Despite these good points, Xara currently is limited in some fairly irritating ways. First, there is no 64-bit binary. The available 32-bit binary works fine in compatibility mode, but taking advantage of my processor's full bandwidth required compiling the source, and it wasn't the easiest compile in the world.
It's also still very much a work in progress. Porting a commercial app with a number of chunks of third-party code to a foreign platform using only open code is a nontrivial task, and at the time of this writing, there is still a healthy list of features that work in Windows but not in Linux. A number of features and effects present in Inkscape aren't yet available in Xara, and for now, it is wise to run both programs just in case you end up needing a tool in one that's not available in the other.
I've also discovered a bug, which I've filed with Xara's bug tracker, with .eps import. As part of my testing process, I did a number of import/export operations with the different file formats Xara supports. The Adobe Illustrator .eps file format seems to import everything rotated 90° off prime, which is irritating by itself, but can be a fatal flaw for some projects when combined with another bug. It seems, you see, that Xara can't zoom out past 10% of the view, and in the case of one file I tested, that limitation ruined the project. The object in question was a 60" wide timeline on which I plotted a recent novel—it had several hundred detailed text entries cross-correlated in a number of ways, with a navigation key at the bottom. Upon importing it with the Illustrator .eps format, the rotation bug put half the length of the timeline out of my reach—no matter what I did, I could neither enlarge the canvas enough to encompass the whole project for rotation, nor could I zoom back far enough to grab all the constituent parts and drag them back into the workspace. For that project, it's a deal-killer.
Despite the niggling bad points, I'm thoroughly impressed with Xara Xtreme, and highly recommend it to anyone looking for a proper pro-level graphics app on Linux. Although squirrelly with imports and extremely large canvas sizes, for most projects, this program will serve nicely. It's suitable for design, for translating photos into vector-based paintings, for creating animation characters and for designing all kinds of Web graphics, print graphics, logos and mock-ups. The gallery on the Web site makes it clear that, with two months of use, I've still scratched only the surface of this deceptively simple program. Well worth the download, Xara Xtreme requires almost no time to learn and produces professional results, even in the hands of the most novice professional.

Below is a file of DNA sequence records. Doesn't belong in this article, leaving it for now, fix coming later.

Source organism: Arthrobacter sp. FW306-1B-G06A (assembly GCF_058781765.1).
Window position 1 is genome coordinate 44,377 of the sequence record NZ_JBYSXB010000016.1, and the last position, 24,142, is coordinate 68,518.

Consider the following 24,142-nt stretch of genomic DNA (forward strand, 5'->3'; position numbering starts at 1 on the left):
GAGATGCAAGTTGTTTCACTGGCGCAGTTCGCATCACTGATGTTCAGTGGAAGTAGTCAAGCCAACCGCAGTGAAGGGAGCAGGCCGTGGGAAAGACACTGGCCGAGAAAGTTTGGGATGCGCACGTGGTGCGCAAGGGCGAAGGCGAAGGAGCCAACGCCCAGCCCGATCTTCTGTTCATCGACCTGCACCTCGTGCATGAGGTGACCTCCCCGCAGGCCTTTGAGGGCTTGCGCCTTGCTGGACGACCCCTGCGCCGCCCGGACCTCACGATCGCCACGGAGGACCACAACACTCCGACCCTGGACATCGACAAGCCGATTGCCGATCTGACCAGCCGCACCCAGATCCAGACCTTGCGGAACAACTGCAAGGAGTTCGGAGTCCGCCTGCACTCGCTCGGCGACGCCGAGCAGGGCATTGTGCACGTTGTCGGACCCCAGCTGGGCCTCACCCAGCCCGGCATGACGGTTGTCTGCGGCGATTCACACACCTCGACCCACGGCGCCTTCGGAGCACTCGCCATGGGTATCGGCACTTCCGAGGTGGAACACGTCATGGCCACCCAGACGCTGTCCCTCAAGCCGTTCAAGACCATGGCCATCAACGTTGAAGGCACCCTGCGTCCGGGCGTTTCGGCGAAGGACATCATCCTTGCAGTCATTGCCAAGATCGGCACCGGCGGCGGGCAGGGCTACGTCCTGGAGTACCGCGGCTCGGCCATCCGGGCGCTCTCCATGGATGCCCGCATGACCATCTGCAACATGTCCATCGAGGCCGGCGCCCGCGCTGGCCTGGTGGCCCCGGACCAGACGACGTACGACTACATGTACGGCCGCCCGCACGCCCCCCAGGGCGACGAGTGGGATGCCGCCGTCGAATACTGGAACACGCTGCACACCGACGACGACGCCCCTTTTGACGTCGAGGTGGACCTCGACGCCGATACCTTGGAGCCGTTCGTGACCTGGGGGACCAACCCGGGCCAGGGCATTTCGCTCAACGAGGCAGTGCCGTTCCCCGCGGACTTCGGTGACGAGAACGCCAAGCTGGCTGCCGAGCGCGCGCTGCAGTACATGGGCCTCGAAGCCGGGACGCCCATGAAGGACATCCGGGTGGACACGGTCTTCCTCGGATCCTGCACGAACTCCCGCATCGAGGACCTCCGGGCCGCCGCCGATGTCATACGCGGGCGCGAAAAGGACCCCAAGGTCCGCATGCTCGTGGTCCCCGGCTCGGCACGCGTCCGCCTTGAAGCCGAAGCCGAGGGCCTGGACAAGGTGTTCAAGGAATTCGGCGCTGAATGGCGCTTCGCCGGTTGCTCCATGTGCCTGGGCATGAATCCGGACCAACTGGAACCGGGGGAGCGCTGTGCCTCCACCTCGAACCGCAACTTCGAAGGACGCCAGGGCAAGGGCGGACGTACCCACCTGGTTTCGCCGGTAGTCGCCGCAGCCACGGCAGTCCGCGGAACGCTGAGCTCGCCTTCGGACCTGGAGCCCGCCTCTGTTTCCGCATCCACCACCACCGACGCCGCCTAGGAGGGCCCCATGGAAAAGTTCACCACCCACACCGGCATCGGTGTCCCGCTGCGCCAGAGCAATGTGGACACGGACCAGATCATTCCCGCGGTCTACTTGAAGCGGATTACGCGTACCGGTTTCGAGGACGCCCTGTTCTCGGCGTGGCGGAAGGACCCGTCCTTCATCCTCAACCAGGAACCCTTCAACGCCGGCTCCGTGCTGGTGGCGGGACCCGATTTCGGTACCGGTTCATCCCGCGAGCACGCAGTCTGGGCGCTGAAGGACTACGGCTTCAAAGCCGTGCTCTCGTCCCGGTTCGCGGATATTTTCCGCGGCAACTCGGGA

In the graphics space, this is how programs should be designed. Hooray for Xara for its decision to open source its project. Let's hope, in the long run, that decision pays off as handsomely for the company as it already is for this community member.
Xara Xtreme can be downloaded from www.xaraxtreme.org.
A quick series of comprehensive video tutorials to bring new users up to speed can be found at www.xaraxtreme.org/about/movies.html.
Inkscape, the current open-source top dog and still an excellent program, can be obtained at www.inkscape.org.
Dan Sawyer is the founder of ArtisticWhispers Productions (www.artisticwhispers.com), a small audio/video studio in the San Francisco Bay Area. He has been an enthusiastic advocate for free and open-source software since the late 1990s, when he founded the Blenderwars filmmaking community (www.blenderwars.com). He currently is the host of “The Polyschizmatic Reprobates Hour”, a cultural commentary podcast, and “Sculpting God”, a science-fiction anthology podcast. Author contact information is available at www.jdsawyer.net.